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How America Can Afford to Grow Older: A Vision for the Future

Older workers can now continue receiving their full Social Security benefits if it becomes necessary for them to collect unemployment insurance for a while.

And unlike health care, Social Security does not need a radical overhaul. We don't have to dismantle this successful program in order to save it. There are reasonable, moderate changes we can make to achieve solvency and fiscal soundness, just as has been done before.

The President has said that all ideas are welcome. Here are a couple of examples that, combined, would get us well over half way toward solvency, and there are other possible options to consider:

Restore the total wages taxed by Social Security to 90 percent of nationwide earnings.

This would move the cap from $90,000 in 2005 to $140,000-perhaps phased in over a decade. It would lower the projected shortfall by some 43 percent.

Diversify Trust Fund investments in a total market index fund, like most pension funds, to get a higher return, which could fix about 15% of the problem.

Reasonable steps such as these, including possibly adjusting benefits, are enough to strengthen Social Security for the long term.

But taking money out of Social Security payroll taxes for private investment accounts would worsen the solvency outlook rather than improve it, and could lead to large benefit cuts. This approach is risky, hugely expensive and unnecessary.

Strengthening Social Security is the cornerstone of providing economic security for future generations, but creating and protecting pensions and savings are also essential.

Defined-benefit pensions are being replaced by defined-contribution plans like 401(k)s and IRAs. This shifts the investment risk to the individual. We have long championed improvements in these private accounts. But for a secure retirement, we need these savings in addition to Social Security, and definitely not at the program's expense.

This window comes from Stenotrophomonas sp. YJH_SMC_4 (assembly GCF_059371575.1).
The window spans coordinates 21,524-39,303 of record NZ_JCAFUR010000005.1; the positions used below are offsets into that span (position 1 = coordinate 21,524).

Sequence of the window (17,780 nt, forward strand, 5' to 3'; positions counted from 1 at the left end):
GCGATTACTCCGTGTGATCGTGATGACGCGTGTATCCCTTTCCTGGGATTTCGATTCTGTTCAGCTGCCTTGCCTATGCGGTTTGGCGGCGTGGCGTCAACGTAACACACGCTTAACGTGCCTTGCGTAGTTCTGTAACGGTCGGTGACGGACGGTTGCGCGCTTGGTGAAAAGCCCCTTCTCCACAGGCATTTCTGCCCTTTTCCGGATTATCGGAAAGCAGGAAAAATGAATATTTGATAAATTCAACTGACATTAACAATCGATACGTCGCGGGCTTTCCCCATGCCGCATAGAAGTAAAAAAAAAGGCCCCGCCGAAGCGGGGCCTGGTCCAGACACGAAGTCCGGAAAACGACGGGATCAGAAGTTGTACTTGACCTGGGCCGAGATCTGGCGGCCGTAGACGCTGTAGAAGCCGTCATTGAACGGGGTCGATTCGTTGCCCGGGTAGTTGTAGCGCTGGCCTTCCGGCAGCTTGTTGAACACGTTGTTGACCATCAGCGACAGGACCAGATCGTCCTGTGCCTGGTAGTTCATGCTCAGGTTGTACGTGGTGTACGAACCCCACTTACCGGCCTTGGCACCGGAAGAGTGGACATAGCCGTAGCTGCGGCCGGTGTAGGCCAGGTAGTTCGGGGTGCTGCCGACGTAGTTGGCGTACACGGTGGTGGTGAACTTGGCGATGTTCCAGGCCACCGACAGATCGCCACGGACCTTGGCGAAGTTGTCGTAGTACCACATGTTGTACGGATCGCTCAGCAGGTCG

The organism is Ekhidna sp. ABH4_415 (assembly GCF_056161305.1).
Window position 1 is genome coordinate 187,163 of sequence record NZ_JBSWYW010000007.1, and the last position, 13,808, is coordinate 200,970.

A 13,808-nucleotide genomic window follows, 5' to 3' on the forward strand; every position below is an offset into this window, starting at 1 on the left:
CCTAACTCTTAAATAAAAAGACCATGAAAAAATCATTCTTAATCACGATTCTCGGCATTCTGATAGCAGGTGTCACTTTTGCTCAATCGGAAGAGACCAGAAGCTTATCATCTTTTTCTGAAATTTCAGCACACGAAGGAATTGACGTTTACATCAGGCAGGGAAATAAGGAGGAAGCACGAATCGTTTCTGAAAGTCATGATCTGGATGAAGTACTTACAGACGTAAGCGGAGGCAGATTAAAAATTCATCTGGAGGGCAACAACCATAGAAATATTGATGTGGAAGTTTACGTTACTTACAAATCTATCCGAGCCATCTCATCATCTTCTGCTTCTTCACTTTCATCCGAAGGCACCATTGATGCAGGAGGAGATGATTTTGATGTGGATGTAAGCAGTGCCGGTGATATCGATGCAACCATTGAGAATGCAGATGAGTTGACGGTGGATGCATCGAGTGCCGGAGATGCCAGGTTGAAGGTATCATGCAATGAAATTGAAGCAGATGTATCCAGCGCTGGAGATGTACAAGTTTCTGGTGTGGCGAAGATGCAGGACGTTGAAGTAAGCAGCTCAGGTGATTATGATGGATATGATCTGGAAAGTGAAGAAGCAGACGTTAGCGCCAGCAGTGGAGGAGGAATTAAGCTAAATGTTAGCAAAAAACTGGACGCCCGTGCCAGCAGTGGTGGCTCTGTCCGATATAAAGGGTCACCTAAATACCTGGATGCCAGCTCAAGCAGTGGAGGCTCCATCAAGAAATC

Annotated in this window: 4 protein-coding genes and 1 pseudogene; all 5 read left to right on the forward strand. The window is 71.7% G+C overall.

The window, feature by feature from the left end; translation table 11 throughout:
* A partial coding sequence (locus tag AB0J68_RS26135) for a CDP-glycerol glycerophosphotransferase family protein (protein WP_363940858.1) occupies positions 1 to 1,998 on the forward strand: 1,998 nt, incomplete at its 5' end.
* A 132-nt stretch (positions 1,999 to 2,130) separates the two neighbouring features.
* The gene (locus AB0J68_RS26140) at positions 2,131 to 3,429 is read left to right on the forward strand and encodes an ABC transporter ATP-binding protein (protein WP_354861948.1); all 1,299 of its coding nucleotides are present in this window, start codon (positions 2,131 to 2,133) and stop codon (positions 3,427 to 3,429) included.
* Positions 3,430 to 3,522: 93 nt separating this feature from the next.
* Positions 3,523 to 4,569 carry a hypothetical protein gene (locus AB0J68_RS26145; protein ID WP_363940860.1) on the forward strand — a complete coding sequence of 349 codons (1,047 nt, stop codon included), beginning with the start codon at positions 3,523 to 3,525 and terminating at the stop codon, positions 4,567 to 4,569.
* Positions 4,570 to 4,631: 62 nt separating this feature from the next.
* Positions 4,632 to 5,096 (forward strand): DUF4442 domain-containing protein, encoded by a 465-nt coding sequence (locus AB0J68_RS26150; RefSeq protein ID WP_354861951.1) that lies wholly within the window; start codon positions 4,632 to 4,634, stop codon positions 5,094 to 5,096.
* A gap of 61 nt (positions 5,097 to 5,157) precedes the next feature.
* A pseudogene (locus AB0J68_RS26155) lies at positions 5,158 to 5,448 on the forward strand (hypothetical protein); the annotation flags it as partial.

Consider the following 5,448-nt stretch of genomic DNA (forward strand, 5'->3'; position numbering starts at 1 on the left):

The federal government's retirement system-the Thrift Savings Plan-does this now. Ironically, some of the supporters of private accounts at the expense of Social Security cite this program. Well, it's precisely the model we would like to see: Social Security as the foundation, supplemented by a private pension and savings.

As Henry Aaron at the Brookings Institution has shown, increasing national savings is a proven way to grow the economy while lessening the burden on future generations. But the savings rate in America is abysmally low.

People need to save more, and there are two steps we can take that are relatively simple. First, new employees joining companies with a 401(k) usually have to decide whether to join the plan. But if they were automatically enrolled and had to make a conscious decision to opt out, savings would increase dramatically.

The second way to increase savings is to provide an option for those receiving tax refunds to have all, or a portion of it, automatically deposited into the individual's savings.

According to the experts, these two steps alone could double the nation's savings rate and provide people with a much greater retirement income.

About half our working population does not have a pension plan. For these people, there are few options currently available to save for retirement. One choice is the saver's credit- an income tax credit that's available for eligible taxpayers who contribute to a retirement plan or IRA.

But the saver's credit is small, it expires in 2006, and it is not refundable. It should be enhanced and made permanent.

We also need to explore bigger ideas, such as a universal plan that would require employers to make available to each worker the option of a 401(k)-type retirement account.

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